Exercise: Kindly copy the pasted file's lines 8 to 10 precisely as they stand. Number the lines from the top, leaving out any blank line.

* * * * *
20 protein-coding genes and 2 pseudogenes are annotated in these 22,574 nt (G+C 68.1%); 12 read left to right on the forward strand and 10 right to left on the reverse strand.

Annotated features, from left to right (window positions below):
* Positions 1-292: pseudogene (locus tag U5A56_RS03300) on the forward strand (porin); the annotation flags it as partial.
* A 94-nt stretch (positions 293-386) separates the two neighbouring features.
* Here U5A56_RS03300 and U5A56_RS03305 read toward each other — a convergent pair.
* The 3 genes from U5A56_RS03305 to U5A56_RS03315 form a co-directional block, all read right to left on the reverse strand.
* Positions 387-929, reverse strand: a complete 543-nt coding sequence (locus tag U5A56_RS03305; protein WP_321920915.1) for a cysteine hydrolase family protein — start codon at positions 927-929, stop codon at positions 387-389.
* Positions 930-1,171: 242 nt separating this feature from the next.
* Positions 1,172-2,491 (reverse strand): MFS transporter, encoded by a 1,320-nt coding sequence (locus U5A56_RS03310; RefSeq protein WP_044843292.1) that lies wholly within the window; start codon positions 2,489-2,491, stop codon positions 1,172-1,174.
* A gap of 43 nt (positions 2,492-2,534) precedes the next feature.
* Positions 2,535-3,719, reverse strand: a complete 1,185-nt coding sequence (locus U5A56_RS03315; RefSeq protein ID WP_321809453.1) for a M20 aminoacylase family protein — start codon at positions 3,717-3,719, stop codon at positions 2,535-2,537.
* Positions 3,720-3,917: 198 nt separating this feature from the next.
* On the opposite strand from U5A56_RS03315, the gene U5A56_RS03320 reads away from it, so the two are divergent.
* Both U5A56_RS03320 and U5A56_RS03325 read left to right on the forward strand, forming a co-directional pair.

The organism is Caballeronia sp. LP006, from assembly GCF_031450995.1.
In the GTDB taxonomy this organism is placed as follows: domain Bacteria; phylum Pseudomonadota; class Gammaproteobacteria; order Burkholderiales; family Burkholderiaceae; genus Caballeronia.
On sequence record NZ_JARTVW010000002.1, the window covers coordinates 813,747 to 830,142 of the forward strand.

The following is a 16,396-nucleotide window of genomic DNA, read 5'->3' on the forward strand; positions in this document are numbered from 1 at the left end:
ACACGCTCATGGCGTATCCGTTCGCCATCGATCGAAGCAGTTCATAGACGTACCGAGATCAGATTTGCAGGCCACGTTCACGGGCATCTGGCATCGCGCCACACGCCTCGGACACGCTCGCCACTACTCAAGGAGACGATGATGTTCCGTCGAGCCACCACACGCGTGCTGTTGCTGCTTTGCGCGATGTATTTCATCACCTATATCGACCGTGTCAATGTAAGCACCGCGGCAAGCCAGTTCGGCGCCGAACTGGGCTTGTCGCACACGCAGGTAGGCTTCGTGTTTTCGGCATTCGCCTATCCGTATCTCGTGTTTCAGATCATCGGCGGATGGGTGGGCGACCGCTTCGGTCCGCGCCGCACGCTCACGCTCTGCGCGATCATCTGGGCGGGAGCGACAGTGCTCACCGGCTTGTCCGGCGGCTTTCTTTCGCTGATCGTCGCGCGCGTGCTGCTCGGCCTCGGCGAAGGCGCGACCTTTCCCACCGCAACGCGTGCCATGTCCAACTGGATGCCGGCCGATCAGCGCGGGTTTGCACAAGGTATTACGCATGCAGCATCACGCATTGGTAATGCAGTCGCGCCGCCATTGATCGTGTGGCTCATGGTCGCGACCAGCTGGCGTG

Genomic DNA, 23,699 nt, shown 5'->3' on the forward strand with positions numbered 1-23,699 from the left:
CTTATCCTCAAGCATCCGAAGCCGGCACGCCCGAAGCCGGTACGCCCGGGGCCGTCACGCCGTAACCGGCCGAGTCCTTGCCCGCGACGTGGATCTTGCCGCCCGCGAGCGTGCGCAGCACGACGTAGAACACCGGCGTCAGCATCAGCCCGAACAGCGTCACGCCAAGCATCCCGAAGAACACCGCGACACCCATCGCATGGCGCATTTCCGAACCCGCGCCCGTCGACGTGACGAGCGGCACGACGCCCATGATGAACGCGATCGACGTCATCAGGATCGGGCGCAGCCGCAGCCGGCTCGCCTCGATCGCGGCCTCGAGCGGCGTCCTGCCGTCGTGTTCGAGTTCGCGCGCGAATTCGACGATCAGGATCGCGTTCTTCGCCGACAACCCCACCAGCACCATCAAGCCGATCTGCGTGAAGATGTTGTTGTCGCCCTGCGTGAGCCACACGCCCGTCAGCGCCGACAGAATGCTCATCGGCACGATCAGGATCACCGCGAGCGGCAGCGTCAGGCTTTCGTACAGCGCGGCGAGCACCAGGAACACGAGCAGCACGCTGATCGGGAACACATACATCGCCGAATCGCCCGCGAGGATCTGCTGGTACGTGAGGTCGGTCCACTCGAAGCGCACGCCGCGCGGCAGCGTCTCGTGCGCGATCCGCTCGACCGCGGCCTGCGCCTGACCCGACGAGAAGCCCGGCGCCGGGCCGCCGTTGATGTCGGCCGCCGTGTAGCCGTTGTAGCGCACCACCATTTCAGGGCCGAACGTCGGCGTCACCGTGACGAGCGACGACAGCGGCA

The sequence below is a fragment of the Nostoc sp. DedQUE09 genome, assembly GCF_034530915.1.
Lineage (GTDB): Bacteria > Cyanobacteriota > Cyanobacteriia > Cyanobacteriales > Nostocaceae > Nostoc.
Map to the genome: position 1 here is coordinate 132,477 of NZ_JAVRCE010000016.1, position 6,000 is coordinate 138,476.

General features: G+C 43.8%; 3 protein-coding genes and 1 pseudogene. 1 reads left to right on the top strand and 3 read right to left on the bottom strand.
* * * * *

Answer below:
* Positions 930-1,171: 242 nt separating this feature from the next.
* Positions 1,172-2,491 (reverse strand): MFS transporter, encoded by a 1,320-nt coding sequence (locus U5A56_RS03310; RefSeq protein WP_044843292.1) that lies wholly within the window; start codon positions 2,489-2,491, stop codon positions 1,172-1,174.
* A gap of 43 nt (positions 2,492-2,534) precedes the next feature.